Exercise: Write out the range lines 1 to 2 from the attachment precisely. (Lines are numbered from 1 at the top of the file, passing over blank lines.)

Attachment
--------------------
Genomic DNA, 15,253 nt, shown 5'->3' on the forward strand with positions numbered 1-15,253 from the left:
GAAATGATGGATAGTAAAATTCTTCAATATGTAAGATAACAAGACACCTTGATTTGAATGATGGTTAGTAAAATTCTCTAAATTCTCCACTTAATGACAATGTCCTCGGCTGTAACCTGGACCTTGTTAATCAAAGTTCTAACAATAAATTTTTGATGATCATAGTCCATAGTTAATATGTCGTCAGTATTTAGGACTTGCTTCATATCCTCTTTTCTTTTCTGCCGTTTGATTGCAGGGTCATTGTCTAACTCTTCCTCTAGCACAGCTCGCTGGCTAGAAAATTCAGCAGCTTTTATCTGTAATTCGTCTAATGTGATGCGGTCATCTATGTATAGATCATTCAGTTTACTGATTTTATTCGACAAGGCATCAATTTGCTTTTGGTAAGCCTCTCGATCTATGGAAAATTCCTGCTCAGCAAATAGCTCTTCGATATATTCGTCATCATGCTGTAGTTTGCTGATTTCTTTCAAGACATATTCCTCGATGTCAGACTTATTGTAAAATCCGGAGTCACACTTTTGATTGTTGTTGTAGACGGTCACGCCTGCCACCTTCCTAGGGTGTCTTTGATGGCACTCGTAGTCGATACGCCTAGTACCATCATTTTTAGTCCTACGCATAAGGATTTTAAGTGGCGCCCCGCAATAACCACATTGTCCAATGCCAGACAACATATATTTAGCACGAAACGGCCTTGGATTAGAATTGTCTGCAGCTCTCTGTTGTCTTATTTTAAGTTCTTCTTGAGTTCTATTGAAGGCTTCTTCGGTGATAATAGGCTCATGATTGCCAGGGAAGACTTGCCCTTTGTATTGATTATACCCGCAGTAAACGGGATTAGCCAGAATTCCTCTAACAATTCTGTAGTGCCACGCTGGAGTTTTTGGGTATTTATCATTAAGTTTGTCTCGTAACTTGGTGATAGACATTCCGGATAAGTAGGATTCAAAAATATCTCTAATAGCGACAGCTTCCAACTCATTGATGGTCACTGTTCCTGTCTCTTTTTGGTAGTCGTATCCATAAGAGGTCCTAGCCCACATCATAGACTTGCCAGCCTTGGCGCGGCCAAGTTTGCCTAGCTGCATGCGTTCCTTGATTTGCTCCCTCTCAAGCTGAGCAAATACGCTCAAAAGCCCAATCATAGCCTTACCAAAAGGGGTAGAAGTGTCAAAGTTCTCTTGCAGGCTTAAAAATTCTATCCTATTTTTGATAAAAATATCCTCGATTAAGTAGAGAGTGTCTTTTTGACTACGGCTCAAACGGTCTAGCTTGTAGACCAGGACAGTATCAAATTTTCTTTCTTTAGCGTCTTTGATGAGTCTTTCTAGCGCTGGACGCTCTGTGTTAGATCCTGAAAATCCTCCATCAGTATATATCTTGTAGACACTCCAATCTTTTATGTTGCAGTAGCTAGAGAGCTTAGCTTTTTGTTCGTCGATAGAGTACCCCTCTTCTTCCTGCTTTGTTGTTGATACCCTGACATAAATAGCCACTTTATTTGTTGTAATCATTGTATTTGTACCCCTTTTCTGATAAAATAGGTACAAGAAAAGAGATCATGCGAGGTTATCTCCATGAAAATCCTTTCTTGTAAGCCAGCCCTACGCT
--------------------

Genomic DNA, 15,253 nt, shown 5'->3' on the forward strand with positions numbered 1-15,253 from the left:
GAAATGATGGATAGTAAAATTCTTCAATATGTAAGATAACAAGACACCTTGATTTGAATGATGGTTAGTAAAATTCTCTAAATTCTCCACTTAATGACAATGTCCTCGGCTGTAACCTGGACCTTGTTAATCAAAGTTCTAACAATAAATTTTTGATGATCATAGTCCATAGTTAATATGTCGTCAGTATTTAGGACTTGCTTCATATCCTCTTTTCTTTTCTGCCGTTTGATTGCAGGGTCATTGTCTAACTCTTCCTCTAGCACAGCTCGCTGGCTAGAAAATTCAGCAGCTTTTATCTGTAATTCGTCTAATGTGATGCGGTCATCTATGTATAGATCATTCAGTTTACTGATTTTATTCGACAAGGCATCAATTTGCTTTTGGTAAGCCTCTCGATCTATGGAAAATTCCTGCTCAGCAAATAGCTCTTCGATATATTCGTCATCATGCTGTAGTTTGCTGATTTCTTTCAAGACATATTCCTCGATGTCAGACTTATTGTAAAATCCGGAGTCACACTTTTGATTGTTGTTGTAGACGGTCACGCCTGCCACCTTCCTAGGGTGTCTTTGATGGCACTCGTAGTCGATACGCCTAGTACCATCATTTTTAGTCCTACGCATAAGGATTTTAAGTGGCGCCCCGCAATAACCACATTGTCCAATGCCAGACAACATATATTTAGCACGAAACGGCCTTGGATTAGAATTGTCTGCAGCTCTCTGTTGTCTTATTTTAAGTTCTTCTTGAGTTCTATTGAAGGCTTCTTCGGTGATAATAGGCTCATGATTGCCAGGGAAGACTTGCCCTTTGTATTGATTATACCCGCAGTAAACGGGATTAGCCAGAATTCCTCTAACAATTCTGTAGTGCCACGCTGGAGTTTTTGGGTATTTATCATTAAGTTTGTCTCGTAACTTGGTGATAGACATTCCGGATAAGTAGGATTCAAAAATATCTCTAATAGCGACAGCTTCCAACTCATTGATGGTCACTGTTCCTGTCTCTTTTTGGTAGTCGTATCCATAAGAGGTCCTAGCCCACATCATAGACTTGCCAGCCTTGGCGCGGCCAAGTTTGCCTAGCTGCATGCGTTCCTTGATTTGCTCCCTCTCAAGCTGAGCAAATACGCTCAAAAGCCCAATCATAGCCTTACCAAAAGGGGTAGAAGTGTCAAAGTTCTCTTGCAGGCTTAAAAATTCTATCCTATTTTTGATAAAAATATCCTCGATTAAGTAGAGAGTGTCTTTTTGACTACGGCTCAAACGGTCTAGCTTGTAGACCAGGACAGTATCAAATTTTCTTTCTTTAGCGTCTTTGATGAGTCTTTCTAGCGCTGGACGCTCTGTGTTAGATCCTGAAAATCCTCCATCAGTATATATCTTGTAGACACTCCAATCTTTTATGTTGCAGTAGCTAGAGAGCTTAGCTTTTTGTTCGTCGATAGAGTACCCCTCTTCTTCCTGCTTTGTTGTTGATACCCTGACATAAATAGCCACTTTATTTGTTGTAATCATTGTATTTGTACCCCTTTTCTGATAAAATAGGTACAAGAAAAGAGATCATGCGAGGTTATCTCCATGAAAATCCTTTCTTGTAAGCCAGCCCTACGCT